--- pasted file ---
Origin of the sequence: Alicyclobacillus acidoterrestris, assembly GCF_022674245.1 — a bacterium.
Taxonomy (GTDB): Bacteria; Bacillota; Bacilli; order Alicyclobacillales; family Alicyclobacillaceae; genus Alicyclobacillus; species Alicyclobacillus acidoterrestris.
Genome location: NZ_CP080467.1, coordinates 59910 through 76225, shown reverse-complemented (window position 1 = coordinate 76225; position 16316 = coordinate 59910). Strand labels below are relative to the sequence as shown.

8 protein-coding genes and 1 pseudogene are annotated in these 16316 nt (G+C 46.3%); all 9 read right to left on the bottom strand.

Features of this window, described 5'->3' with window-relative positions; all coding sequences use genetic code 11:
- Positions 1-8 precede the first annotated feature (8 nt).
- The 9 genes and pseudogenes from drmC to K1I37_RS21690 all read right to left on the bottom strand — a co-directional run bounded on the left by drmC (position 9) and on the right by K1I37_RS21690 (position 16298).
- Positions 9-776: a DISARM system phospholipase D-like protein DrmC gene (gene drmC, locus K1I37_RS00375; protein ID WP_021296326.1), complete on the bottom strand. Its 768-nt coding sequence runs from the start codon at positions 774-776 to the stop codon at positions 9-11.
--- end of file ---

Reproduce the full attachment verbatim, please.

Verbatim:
Origin of the sequence: Alicyclobacillus acidoterrestris, assembly GCF_022674245.1 — a bacterium.
Taxonomy (GTDB): Bacteria; Bacillota; Bacilli; order Alicyclobacillales; family Alicyclobacillaceae; genus Alicyclobacillus; species Alicyclobacillus acidoterrestris.
Genome location: NZ_CP080467.1, coordinates 59910 through 76225, shown reverse-complemented (window position 1 = coordinate 76225; position 16316 = coordinate 59910). Strand labels below are relative to the sequence as shown.

8 protein-coding genes and 1 pseudogene are annotated in these 16316 nt (G+C 46.3%); all 9 read right to left on the bottom strand.

Features of this window, described 5'->3' with window-relative positions; all coding sequences use genetic code 11:
- Positions 1-8 precede the first annotated feature (8 nt).
- The 9 genes and pseudogenes from drmC to K1I37_RS21690 all read right to left on the bottom strand — a co-directional run bounded on the left by drmC (position 9) and on the right by K1I37_RS21690 (position 16298).
- Positions 9-776: a DISARM system phospholipase D-like protein DrmC gene (gene drmC, locus K1I37_RS00375; protein ID WP_021296326.1), complete on the bottom strand. Its 768-nt coding sequence runs from the start codon at positions 774-776 to the stop codon at positions 9-11.